Amid crisis, economics Nobel talks tangibles to help fair play in free market systems
What is the link between the controversy rocking Indian Premier League (IPL) cricket and this year's Nobel prize for economics? Plenty, it would seem.columns Updated: Oct 11, 2010 22:08 IST
What is the link between the controversy rocking Indian Premier League (IPL) cricket and this year's Nobel prize for economics? Plenty, it would seem. In any kind of financial transaction, the effort of free market economists has been to reduce frictions. Information technology has helped and we have seen transaction costs fall. In India, for instance, brokerage rates are a prime example of how the friction of information asymmetry (neither the buyer nor the seller of stocks knew at what price the transaction happened) was destroyed once National Stock Exchange introduced transparent trading where prices on terminals are open for all to see.
A similar but much larger asymmetry exists in labour markets, where lack of information — or the informational friction between the recruit-ers and the recruited — exists. We also see its blatant abuse in the IPL auctions, where the information asymmetry ensured that only a select batch of people made bids. The question is: how far are market decisions affected by these frictions and if the product or service is a public good how should the government intervene?
Popularly known as the ‘search and match’ theory, the 2010 Sveriges Riksbank Prize in economics (popularly known as the Nobel Prize in Economics) has focussed on precisely this and has been awarded to two US economists — Peter A. Diamond of Massachusetts Institute of Technology, Dale T. Mortensen of Northwestern University — and British-Cypriot citizen Christopher A. Pissarides of London School of Economics and Political Science “for their analysis of markets with search frictions”.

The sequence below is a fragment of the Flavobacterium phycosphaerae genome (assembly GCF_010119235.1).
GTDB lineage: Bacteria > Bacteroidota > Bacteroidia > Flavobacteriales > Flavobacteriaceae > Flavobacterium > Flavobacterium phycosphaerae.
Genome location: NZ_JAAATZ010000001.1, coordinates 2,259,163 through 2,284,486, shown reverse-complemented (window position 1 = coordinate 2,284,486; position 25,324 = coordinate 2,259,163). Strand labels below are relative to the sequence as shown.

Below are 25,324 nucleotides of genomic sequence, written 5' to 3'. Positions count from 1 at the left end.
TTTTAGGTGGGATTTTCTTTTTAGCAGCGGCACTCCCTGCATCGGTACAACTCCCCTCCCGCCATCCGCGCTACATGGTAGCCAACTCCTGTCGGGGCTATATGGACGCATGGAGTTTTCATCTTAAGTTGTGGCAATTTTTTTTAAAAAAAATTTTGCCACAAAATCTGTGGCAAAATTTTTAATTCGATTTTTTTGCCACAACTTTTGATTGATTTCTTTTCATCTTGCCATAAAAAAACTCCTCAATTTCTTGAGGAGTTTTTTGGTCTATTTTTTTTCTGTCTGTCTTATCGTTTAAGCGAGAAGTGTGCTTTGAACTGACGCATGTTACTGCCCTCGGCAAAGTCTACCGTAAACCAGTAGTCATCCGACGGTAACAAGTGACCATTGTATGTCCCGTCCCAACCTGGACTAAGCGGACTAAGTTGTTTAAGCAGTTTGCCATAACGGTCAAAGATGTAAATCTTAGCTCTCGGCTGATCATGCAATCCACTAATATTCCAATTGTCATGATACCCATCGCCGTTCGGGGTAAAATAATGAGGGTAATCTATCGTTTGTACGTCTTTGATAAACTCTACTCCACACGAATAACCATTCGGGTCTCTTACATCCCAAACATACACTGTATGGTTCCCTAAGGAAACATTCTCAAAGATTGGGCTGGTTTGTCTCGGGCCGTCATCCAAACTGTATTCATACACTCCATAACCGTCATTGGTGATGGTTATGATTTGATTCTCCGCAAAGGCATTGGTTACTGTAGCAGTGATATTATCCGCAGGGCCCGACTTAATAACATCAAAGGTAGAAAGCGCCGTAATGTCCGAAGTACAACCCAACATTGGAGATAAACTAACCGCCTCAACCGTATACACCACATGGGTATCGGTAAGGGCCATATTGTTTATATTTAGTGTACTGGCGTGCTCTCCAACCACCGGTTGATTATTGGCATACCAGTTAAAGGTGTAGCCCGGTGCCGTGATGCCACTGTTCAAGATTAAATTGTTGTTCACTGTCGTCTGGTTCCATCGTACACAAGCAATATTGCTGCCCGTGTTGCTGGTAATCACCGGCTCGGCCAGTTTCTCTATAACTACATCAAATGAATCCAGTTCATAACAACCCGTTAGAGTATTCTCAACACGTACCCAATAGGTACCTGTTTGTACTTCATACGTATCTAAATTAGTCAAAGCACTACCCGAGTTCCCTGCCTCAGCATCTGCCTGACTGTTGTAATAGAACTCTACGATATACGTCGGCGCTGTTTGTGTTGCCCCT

What I find even more interesting is its relevance. From raw economic theory, econometrics and other isolatory ideas like hypothesis of rational expectations (the 1995 prize) or new methods to determine the value of derivatives (1997), the prize has moved, once again, to something touchable, partially human. Last year’s prize for economic governance or the 1998 prize to Amartya Sen for welfare economics are in the same direction. My favourite is the 2002 prize to Daniel Kahneman for “having integrated insights from psychological research into economic science” which has led to the creation of behavioural economics, which assumes that neither markets nor information are perfect, and psychological factors are important in consumer decisions.
The context and the timing of this year’s award are just right. Blind faith in free markets is giving way to the recognition that not all the people have all the information all the time. From the sub-prime credit crisis and the highly leveraged derivatives to the fall of Lehman Brothers and the reinvention of G20, all point to frictions that fill our world today. At last count they were only increasing — trade barriers and currency wars are just two actions where governments instead of removing frictions are creating them. They should study the Diamond-Mortensen-Pissarides model of unemployment. We must too.